Twenty years ago — 1999
The Stockton Town Board went on record to voice its strong and vigorous opposition to a permanent installation being established at the north end of Cassadaga Lakes to provide a backup water supply for the village of Fredonia. The Fredonia Village Board recently discussed the issue. Stockton Town Supervisor Allen Chase stated, “If Fredonia has another water shortage, it will be for two reasons: shortsighted and ineffective leadership and a village board which refuses to spend reserved for a permanent solution or buy water from Dunkirk.”
Thirty years ago — 1989
Jason T. Roberts, the son of Mr. and Mrs. William Ulrich of Route 60 in Cassadaga, was selected as Chautauqua County American Legion Cub Scout of 1989. James A. Krupinski, son of Mr. and Mrs. John Krupinski of 227 Liberty St., Fredonia, was selected as county American Legion Boy Scout for the year. Presenting the awards was James Hayward, county American Legion commander and county scouting chairman.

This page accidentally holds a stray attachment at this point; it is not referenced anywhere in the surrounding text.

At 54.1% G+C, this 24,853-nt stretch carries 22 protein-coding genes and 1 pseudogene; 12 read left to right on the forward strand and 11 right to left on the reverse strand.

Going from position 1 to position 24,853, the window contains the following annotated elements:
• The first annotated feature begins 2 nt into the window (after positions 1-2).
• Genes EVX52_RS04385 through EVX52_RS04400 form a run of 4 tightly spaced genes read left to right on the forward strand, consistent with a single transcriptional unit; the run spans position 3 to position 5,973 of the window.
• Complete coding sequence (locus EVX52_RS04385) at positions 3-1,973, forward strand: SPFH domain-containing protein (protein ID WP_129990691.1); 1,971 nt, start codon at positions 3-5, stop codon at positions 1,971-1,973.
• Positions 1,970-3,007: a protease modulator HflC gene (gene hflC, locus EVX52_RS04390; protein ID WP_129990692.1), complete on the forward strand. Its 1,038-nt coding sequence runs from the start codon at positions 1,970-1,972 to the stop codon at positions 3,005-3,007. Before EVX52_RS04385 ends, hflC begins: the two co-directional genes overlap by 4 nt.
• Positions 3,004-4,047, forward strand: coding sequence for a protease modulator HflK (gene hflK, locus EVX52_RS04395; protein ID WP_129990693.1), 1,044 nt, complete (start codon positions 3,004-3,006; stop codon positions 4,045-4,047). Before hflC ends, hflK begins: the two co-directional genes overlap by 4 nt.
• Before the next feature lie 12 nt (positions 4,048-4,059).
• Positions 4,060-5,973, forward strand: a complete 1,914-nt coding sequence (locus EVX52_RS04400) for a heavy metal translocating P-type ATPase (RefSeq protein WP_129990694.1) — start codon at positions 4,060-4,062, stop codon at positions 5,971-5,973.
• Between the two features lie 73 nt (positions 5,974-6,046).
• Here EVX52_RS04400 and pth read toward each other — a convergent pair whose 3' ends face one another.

Forty years ago — 1979
The Dunkirk Common Council has voted unanimously to enter into an agreement with the Town of Sheridan Middle Road Water District as soon as a final draft can be agreed upon by both parties. Plans and specifications for the 30-home water district have been approved by the state Department of Health. The district includes homes on West Middle Road, Farmingdale Road and Werle Road in Sheridan. Receiving city water is more of a necessity than a convenience for residents in the Middle Road Water District since wells in the area are considered contaminated.
Fifty years ago — 1969
A wrecking crew has begun razing the brick building at 6-8 Lake Shore Drive East, one of the oldest buildings along Dunkirk’s waterfront. The property is owned by Mrs. Lila Tederous. In recent years, the ground floor was occupied by a fish market and liquor store. Years ago, the upper floors were occupied by men brought in from southern states to work in the radiator plant. On paydays, arguments frequently developed in the apartments and police paid regular visits to quell them. Over the years, the building was the scene of various incidents ranging from knifings to murder and free-for-alls.